Rishi Sunak’s wife has been forced to change her tax status, announcing that she would pay UK taxes on all of her income after the chancellor had defended her “non-dom” status.
Sunak has faced harsh criticism from MPs and tax experts over the revelation this week that his wife, Akshata Murty, held non-domiciled status in the UK, allowing her to earn money abroad without paying UK tax for up to 15 years.
Murty announced on Friday evening that she would now pay UK tax on all of her worldwide earnings out of a “British sense of fairness”, acknowledging that the past two days of criticism into her tax affairs had become a “distraction” for her husband.
Murty owns a stake worth more than £500mn in Indian technology company Infosys, which was founded by her father. She received £11.6mn in dividend income from Infosys last year.
Murty said on Friday that while her tax arrangements had been “entirely legal . . . it has become clear that many do not feel it is compatible with my husband’s role as chancellor”.
Sunak was also forced to respond to media reports on Friday that until last October he had held a US green card, an American permanent residence document that requires holders to file US tax returns. His spokesperson confirmed that he had remained a green card holder for six months after becoming chancellor, saying: “All laws and rules have been followed.”
Asked about Sunak’s green card at a press conference on Friday, prime minister Boris Johnson said: “As I understand it the chancellor has done absolutely everything he was required to do.”
Sunak was widely considered the favourite candidate to succeed Johnson if the prime minister was forced to resign over the “partygate” scandal, but the chancellor’s political standing has tumbled following last month’s Spring Statement when he was accused of not doing enough to help poorer households struggling with the cost of living crisis.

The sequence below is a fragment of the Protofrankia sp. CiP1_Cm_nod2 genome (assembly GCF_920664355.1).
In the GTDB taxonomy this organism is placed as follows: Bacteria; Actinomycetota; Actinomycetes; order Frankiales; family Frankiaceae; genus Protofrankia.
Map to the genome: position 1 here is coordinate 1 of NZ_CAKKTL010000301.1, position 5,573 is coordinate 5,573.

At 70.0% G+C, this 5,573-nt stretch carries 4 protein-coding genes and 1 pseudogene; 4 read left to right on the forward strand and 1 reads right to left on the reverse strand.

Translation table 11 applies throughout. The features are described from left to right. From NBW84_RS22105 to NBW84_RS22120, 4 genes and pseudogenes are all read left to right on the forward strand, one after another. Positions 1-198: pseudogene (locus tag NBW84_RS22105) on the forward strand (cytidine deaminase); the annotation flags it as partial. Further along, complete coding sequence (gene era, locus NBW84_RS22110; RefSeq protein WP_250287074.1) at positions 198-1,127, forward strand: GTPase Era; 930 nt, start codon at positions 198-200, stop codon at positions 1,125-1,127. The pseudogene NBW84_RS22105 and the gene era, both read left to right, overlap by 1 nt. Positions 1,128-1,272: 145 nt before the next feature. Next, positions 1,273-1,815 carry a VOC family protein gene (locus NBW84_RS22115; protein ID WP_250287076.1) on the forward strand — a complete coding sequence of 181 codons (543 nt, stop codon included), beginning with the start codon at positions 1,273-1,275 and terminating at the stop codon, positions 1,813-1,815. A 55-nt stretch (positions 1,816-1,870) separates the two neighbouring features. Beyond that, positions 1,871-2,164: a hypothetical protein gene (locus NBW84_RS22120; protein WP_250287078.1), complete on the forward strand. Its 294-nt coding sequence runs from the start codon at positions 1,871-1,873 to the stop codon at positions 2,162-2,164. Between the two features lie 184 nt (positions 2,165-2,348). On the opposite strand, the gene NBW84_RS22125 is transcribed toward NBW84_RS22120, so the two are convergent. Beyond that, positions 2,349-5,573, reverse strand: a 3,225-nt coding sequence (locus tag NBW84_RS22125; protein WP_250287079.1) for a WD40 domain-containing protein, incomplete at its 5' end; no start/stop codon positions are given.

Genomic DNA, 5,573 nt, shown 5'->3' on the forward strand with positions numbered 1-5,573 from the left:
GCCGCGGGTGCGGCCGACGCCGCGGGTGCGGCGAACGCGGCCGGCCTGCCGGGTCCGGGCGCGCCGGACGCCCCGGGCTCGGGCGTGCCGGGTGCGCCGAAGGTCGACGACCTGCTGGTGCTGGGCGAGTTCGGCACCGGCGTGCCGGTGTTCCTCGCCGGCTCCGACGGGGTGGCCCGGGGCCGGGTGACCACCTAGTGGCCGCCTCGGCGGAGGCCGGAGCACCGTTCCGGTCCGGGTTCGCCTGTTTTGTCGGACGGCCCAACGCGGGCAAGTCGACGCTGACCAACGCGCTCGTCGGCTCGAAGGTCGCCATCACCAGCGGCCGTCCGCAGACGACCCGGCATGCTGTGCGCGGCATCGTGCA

Senior Conservatives have said they believe the prime minister’s allies were behind some of the negative comments regarding Murty’s tax status, but Johnson denied the claims, saying: “If there are such briefings they are not coming from us in Number 10.”
However, one senior MP said they were “99 per cent” certain the prime minister’s office was involved, while another said they suspected Sunak was in “a lot” of trouble because “it’s Number 10 going for him”.
An Ipsos Mori poll taken this week showed Sunak’s net popularity had dropped to -18, the lowest since he became chancellor.
Opinion within the party was split on whether the scandal over his tax arrangements and revelations about his green card had ended his leadership hopes.
One well-placed Tory party insider said: “I wasn’t expecting Rishi’s demise to be so quick.” But another influential MP said while they did not think the issue was “fatal”, it “chips away at his credibility”.
On Thursday Sunak defended his wife, branding the criticism of her tax arrangements as “unpleasant smears”. He said that Murty “loves her country like I love mine” and “to smear my wife to get at me is awful”.
He added that Murty was “100 per cent doing everything this country asks of her” in terms of following the law and paying taxes.
This week, her spokesperson said that as a citizen of India, she was unable to hold citizenship of another country, “so, according to British law, Ms Murty is treated as non-domiciled for UK tax purposes”.
But several tax experts said the explanation that Murty’s non-dom status was based on her Indian citizenship was “disingenuous”, pointing out that she would have actively chosen to be a non-dom for tax purposes.
Sir Keir Starmer, the opposition Labour leader, said Sunak had “very serious questions to answer” about his wife’s tax affairs. “We need complete transparency on this so that we can all understand what schemes she may have been using to reduce her own tax,” he said.
An ally of Sunak said the chancellor was taken aback by the attacks on his wife and felt he needed to defend her. “He just doesn’t think policy should be like this,” they said.
The revelation about his green card prompted further concerns about his openness about his family’s circumstances. One senior Tory MP said the row over Murty’s tax arrangements suggested Sunak had poor political judgment. “This may be legal, but this is essentially all about rich people saving money and that’s what it looks like to my constituents. How many people have £30k spare to spend on trying to save money on taxes? They are living in a totally different world.”
A former minister added that Sunak’s handling of the row had “not gone down well” among MPs. “I care about the arrogant assumption that you shouldn’t have to be transparent or answer these questions honestly.”
But Tobias Ellwood, a Conservative MP, said the current rules relating to non-dom status were “out of date” and should be reviewed.
“There is nothing illegal about what has been done by the chancellor . . . If there are bigger, more fundamental questions about the existence of the non-dom status, that is something for us as a country, perhaps — and indeed parliament — to debate,” he told Sky News.”